Once a therapist has done this, he or she has committed significant ethical errors, that should diminish their credibility. However if the attorney for the alienated parent is not aware of the ethical intricacies of this process, this therapist’s opinion would go unchallenged, and potentially do great damage to the case.
Exposing these ethical gaffs are extremely important to the truth of the case as it is understood by the Judge, however these types of ethical errors often go unchallenged. The consultant seasoned in Parental Alienation would not allow this process to go forward unchallenged.
Consultation With and Training of Mental Health Professionals Involved in the Case
In the process of having becoming involved in many PA cases in multiple states, it is striking how many potentially good clinicians are available, except for the fact that they have not had the experience and guidance to know how to handle these difficult cases. Many years of experience has taught that well intentioned, otherwise competent (yet untrained in the area of alienation) professionals have sometimes even unwittingly done harm, and have inadvertently worked in support of the alienation.
Again, very competent therapists, however not experienced in dealing with alienated children, will often ironically support the alienation. Likewise, evaluators naïve to Parental Alienation will assume most, if not all, allegations of abuse to be valid and accurate, and will not have the tools to effectively evaluate this and to rule it in or rule it out. Therefore, finding a PA savvy evaluator is critical.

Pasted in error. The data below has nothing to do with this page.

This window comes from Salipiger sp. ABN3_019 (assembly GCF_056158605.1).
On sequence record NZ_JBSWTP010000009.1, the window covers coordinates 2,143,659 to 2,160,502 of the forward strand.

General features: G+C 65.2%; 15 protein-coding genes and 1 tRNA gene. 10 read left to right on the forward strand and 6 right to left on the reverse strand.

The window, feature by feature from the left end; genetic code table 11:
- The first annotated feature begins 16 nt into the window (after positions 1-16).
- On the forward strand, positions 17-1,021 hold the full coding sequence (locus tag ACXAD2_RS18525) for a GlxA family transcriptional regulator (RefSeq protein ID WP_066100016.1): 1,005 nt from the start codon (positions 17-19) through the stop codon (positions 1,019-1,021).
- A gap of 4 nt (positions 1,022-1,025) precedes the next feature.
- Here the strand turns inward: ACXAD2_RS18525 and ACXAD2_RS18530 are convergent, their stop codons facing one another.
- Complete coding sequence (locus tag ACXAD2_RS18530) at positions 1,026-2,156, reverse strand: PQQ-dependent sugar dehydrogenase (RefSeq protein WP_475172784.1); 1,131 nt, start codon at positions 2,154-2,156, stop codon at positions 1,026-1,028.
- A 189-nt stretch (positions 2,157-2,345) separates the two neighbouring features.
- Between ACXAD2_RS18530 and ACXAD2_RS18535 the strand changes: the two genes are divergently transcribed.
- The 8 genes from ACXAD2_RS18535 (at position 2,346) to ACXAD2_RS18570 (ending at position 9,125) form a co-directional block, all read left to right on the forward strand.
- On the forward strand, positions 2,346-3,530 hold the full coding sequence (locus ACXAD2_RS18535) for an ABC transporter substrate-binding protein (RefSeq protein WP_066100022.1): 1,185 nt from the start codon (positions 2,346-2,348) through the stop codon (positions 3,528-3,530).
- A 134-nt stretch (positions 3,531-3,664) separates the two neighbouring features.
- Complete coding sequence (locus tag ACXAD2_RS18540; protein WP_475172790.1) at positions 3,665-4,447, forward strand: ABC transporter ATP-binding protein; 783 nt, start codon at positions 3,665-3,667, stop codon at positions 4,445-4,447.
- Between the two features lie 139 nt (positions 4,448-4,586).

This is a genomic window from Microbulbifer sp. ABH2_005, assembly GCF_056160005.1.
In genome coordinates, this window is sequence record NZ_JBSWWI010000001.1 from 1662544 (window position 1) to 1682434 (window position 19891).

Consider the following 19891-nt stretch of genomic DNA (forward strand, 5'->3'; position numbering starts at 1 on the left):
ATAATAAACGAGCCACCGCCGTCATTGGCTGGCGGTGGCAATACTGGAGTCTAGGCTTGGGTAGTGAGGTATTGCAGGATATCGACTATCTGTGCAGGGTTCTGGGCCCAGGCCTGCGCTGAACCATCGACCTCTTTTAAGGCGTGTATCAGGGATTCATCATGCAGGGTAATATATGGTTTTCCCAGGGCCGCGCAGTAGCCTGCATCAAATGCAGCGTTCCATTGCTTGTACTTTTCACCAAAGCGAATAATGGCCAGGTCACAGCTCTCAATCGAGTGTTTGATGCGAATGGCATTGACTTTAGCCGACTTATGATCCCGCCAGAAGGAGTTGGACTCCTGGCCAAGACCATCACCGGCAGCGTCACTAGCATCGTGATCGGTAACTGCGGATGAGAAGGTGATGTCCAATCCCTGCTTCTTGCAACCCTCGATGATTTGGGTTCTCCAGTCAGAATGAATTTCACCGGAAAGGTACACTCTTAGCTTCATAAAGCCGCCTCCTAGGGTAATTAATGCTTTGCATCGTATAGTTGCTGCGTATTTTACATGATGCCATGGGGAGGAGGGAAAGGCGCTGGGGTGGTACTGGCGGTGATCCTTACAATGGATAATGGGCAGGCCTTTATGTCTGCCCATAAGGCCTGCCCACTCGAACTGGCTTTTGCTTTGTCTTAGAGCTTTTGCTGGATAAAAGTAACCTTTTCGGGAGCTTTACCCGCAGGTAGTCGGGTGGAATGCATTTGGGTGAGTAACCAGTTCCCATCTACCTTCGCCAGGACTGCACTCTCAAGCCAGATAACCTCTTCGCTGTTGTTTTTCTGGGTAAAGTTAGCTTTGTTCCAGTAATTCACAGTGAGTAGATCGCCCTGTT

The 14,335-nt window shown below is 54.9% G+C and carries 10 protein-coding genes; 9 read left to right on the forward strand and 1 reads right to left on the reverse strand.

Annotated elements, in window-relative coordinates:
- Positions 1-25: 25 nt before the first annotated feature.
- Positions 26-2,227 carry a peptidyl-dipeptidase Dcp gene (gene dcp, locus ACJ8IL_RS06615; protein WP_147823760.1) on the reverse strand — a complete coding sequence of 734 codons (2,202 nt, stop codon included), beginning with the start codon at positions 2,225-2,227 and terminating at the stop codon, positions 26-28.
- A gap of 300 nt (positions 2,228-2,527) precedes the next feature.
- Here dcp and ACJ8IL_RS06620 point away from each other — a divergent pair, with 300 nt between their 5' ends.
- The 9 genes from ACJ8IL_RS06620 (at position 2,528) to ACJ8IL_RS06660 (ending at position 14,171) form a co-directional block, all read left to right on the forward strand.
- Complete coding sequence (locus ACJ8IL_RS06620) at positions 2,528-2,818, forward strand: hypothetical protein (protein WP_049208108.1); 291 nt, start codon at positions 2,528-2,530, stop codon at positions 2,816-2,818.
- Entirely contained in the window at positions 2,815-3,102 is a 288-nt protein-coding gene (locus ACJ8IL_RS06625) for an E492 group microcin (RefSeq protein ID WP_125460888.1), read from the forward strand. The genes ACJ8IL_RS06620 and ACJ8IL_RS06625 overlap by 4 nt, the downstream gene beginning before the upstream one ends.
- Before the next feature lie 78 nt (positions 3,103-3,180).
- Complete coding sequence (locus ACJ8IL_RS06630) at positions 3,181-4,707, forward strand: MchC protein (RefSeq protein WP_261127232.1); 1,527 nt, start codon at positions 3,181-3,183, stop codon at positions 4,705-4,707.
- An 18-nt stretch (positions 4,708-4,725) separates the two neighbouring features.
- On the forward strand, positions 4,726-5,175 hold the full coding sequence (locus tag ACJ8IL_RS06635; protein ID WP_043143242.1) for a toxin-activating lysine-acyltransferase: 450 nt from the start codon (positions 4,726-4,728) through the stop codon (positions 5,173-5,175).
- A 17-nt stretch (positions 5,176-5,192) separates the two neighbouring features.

There once was a time when, if faced with the process of divorce, one could just pick up the phone, call an attorney and they would “handle it.” In today’s environment of an over 50% rate of divorce, both parents vying for the custodial rights over their children, and record levels of abuse reports of all types, such a strategy to just let the attorney handle it, is perilous.
In today’s current environment, it is wise to have an experienced consultant, familiar with both the legal arena as well as the mental health arena, to serve as a consultant or perhaps a case manager to advise all on the team. As noted above, when alienation is involved, failure to have PA savvy professional advice can be disastrous.
As a consequence of this state of affairs, consulting services to parents, their attorneys, and to mental health professionals has become the primary focus of Dr. Bone’s work regarding Parental Alienation.
Parental Alienation Consultation with Dr. Bone
Get helping regarding your specific Parental Alienation problem through an Initial Consultation with a National Level Expert. Book a consultation here.